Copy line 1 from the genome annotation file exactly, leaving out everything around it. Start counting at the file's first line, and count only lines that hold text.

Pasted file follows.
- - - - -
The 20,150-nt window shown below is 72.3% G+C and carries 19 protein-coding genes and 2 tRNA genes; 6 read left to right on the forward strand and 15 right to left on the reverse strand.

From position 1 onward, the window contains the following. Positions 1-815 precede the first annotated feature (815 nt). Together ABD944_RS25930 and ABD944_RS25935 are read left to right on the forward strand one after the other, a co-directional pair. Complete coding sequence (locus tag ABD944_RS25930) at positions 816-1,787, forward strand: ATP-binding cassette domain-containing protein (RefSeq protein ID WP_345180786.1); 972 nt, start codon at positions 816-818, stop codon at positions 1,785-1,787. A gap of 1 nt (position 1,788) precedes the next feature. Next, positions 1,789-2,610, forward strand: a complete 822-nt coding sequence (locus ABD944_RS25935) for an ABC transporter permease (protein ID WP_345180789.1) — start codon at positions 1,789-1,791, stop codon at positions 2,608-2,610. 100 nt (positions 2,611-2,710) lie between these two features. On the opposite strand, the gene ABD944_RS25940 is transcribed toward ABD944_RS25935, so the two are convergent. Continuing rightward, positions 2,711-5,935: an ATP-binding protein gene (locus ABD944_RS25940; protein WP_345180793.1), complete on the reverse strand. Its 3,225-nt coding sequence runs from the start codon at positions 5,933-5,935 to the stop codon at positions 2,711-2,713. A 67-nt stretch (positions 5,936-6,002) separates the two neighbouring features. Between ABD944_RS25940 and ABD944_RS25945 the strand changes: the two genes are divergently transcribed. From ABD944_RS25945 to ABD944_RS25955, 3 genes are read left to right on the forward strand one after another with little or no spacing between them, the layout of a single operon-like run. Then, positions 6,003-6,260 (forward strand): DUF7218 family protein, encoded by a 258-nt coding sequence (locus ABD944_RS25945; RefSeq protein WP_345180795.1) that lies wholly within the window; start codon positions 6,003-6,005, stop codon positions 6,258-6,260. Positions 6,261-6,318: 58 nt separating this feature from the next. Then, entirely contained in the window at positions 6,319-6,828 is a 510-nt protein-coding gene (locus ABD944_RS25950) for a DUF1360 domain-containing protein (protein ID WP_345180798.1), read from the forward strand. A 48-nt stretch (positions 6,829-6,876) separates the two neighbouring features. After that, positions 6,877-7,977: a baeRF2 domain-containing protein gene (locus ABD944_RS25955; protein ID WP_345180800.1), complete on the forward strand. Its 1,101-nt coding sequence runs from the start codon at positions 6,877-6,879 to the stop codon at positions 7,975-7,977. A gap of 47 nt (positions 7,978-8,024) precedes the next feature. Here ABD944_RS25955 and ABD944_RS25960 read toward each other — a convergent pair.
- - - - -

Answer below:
The 20,150-nt window shown below is 72.3% G+C and carries 19 protein-coding genes and 2 tRNA genes; 6 read left to right on the forward strand and 15 right to left on the reverse strand.